Covid-19 Update: Vaccine Update

Hello again everyone:

 This blog is about the upcoming vaccines and what you need to know. To put things into a proper perspective so that we all have realistic expectations, you should really take the time to read these two articles:

While this second article is pretty long, you will benefit to read it as it is fascinating and gives a really great bunch of insights and overviews of vaccine development history and how that plays into the current pandemic…a nice dose of reality to help make sure we have appropriate expectations is good medicine:

Prtinent Points that you need to be aware of in terms of what it will take to get any vaccine made, analyzed properly, production, distribution, availability, time-line issues:

  • The need to scale up manufacturing capacity to levels never seen before
  • Some vaccines require shipping at below zero temperatures
  • Estimates are that doses will be available for 20% of the global population by the end of next year
  • Distribution capabilities now are far below what will be needed
  • Vaccines cannot be administered to millions of people quickly
  • Administration of vaccines will require qualified & trained people with oversight
  • Accumulating sufficient safety and efficacy data will extend through 2020 and probably into next year, report vaccine experts
  • Deciding who gets the vaccine first (high risk populations), plus this vaccine will require two dosages a month apart (estimated 300 million dosages needed initially)
  • Uncertainty about how many will need to be vaccinated or have had the virus in order to achieve ‘herd immunity’
  • Deciding when the pandemic is over and the virus becomes endemic (like the flu is now) and what to do going forward

Not only that, please read what the vaccine experts say about what to expect:

 Once manufacturing and distribution are complete, Americans would still not be safe from the disease, experts cautioned. The vaccines are unlikely to protect against shedding, Offit said; vaccinated people may still get mild or asymptomatic infections, and thus shed the virus and possibly spread it to others. “People who are vaccinated still need to wear masks and that’s going to be a hard message to send,” Offit said. “You may take a step backwards.”

Said Bar-Zeev: “The community expects this is going to go away when we have a vaccine, and it might not.”

Still, when would we have that vaccine? Aronoff considers the end of 2020 to be “an uphill battle.” He could see a scenario in which the FDA issues an emergency use authorization for use by just one group of at-risk people and a subset of American hospitals, following CDC guidelines.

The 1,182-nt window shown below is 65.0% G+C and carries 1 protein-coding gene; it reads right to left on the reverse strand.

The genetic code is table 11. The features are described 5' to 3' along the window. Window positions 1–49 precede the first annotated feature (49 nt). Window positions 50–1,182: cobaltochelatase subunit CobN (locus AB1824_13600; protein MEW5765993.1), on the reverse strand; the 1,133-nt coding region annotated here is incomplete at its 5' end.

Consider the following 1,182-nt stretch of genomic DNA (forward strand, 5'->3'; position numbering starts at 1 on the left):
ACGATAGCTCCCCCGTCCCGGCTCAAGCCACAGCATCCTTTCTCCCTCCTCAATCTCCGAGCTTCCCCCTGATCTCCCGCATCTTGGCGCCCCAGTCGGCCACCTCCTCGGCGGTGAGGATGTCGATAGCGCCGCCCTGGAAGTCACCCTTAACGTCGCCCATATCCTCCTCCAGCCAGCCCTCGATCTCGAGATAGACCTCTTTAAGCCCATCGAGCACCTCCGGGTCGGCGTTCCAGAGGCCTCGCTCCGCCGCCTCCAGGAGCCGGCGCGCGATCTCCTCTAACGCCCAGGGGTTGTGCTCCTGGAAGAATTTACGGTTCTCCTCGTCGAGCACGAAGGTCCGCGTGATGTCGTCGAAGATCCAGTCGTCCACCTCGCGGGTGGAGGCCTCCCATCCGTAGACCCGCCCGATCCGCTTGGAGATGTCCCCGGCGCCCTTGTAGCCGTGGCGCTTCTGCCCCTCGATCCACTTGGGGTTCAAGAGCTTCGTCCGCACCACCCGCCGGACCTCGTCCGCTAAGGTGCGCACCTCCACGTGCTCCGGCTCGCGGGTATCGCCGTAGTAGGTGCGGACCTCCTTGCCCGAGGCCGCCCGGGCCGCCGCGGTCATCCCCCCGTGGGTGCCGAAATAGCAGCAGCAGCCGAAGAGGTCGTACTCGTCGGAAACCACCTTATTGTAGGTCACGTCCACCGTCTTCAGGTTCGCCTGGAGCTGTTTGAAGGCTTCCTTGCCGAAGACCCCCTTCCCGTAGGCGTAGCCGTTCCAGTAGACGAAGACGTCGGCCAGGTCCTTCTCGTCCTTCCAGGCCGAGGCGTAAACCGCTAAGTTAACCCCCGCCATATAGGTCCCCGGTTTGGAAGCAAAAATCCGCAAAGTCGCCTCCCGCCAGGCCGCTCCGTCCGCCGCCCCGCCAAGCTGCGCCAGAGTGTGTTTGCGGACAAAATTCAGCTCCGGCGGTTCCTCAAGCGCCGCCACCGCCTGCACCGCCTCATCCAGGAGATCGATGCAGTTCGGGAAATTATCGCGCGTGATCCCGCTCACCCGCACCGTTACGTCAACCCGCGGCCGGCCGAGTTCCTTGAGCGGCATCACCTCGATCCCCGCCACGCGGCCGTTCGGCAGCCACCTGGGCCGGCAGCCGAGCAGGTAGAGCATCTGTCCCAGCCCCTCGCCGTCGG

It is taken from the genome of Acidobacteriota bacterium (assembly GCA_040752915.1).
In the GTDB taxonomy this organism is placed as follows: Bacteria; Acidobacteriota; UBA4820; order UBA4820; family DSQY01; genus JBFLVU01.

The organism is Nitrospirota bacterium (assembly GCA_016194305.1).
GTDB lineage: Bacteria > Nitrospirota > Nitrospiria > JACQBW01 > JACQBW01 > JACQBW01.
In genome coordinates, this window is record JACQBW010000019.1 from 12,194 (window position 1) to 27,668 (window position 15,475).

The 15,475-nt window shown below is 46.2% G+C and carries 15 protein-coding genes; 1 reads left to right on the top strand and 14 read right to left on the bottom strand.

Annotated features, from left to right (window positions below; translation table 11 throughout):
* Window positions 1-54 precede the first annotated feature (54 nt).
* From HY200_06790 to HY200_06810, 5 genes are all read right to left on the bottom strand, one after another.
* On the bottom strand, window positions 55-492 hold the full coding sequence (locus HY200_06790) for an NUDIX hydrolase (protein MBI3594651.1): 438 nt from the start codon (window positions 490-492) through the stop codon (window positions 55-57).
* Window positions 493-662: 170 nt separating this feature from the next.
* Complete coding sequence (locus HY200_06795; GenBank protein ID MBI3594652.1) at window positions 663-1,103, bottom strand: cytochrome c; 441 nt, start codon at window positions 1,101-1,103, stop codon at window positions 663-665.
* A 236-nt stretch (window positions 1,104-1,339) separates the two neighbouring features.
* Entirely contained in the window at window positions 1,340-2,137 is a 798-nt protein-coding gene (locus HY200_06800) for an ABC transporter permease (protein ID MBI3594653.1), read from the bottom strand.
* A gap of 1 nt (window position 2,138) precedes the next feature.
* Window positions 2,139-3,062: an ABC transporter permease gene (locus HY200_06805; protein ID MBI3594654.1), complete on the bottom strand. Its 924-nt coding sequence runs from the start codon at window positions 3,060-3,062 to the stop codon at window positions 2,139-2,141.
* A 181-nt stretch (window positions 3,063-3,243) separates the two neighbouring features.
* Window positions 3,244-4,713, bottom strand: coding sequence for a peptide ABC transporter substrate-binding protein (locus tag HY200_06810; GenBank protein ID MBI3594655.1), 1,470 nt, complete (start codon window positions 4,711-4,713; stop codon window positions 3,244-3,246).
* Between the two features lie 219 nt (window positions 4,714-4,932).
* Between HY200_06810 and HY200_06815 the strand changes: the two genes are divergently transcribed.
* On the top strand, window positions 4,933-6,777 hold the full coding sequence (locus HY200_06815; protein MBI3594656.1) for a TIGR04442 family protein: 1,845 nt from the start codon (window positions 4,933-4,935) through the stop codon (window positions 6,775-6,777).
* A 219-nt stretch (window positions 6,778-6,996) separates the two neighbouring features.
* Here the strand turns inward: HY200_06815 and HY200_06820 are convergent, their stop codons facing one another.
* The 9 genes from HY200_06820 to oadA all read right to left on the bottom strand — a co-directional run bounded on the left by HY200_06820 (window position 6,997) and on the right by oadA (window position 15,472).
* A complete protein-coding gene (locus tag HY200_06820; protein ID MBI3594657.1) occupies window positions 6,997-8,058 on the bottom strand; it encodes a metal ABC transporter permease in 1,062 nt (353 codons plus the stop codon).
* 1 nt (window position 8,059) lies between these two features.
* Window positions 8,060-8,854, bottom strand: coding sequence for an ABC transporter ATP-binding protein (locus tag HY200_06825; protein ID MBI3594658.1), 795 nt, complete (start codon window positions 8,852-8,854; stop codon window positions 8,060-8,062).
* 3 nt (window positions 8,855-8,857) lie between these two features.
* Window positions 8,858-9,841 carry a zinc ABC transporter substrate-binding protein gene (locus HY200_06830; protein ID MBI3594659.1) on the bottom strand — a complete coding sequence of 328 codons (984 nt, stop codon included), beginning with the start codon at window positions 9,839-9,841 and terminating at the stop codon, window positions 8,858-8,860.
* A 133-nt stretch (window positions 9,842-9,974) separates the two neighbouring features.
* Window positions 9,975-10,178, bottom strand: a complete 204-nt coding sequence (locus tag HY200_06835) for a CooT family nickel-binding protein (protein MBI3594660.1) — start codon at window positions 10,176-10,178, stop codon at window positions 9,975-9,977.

But: “It’s hard to imagine that that isn’t somewhat just for show,” he said.

Could that happen by Nov. 3? “I hate to say it’s impossible,” Aronoff said. “I’d like to see a safe and effective vaccine sooner rather than later, but it’s really hard for me to imagine large-scale manufacturing and distribution of a vaccine that we know is safe and effective before the end of October.”

It will be important to work with CDC and the World Health Organization, Aronoff said, noting the disease continues to spread globally. In addition, the IFPMA noted that most vaccine production occurs in Europe.

“It’s a perfect storm of issues. We really have to get it right,” Bar-Zeev said. “To use an average product in a sub-optimal way would do a lot of harm.”

Bottom Line: It May Not Be a Good Idea to Put All of Your Eggs in One Basket…that is, waiting for the vaccine may not be your best single strategy…and this simply means that it is still extremely important to become as metabolically healthy as possible to reduce your risk of infection as well as possibly lowering the severity and duration. And because of the roll-out time until a vaccine becomes available, it means that you STILL HAVE TIME to create a lifestyle that improves your overall metabolic health…which, by the way, may help increase the efficacy of a vaccine. Using a quote from the above link to the New Yorker article:

There are lots of ways to fight back against SARS-CoV-2 and COVID-19, the disease it causes. We can limit the virus’s spread in the population at large; we can also build barriers against infection for at-risk people, such as caregivers or essential workers, in particular. We can devise therapies that prevent the newly infected from getting worse, and we can create interventions that target the sickest and give them a fighting chance. By surrounding the virus in this way, we can make it less contagious and lethal, changing the character of the pandemic.”

In my opinion, the available science strongly supports that “surrounding the virus” should include Vitamin D, Zinc and Vitamin C, avoiding processed foods and sugar, daily exercise, good sleep habits, as well as all of the other strategies for improving immune resilience and overall health that we have gone over in my previous blogs. Making these efforts can offset some of the fear and anxiety associated with this temporary chaos/uncertainty.

 We simply need to use all of the tools in the toolbox…from vaccines to vitamins…so now is the time to seriously upgrade your health as we can use this pandemic as an opportunity to jump start our return to optimal form, both as individuals and as a country.

Keep Calm…and Get Healthy!

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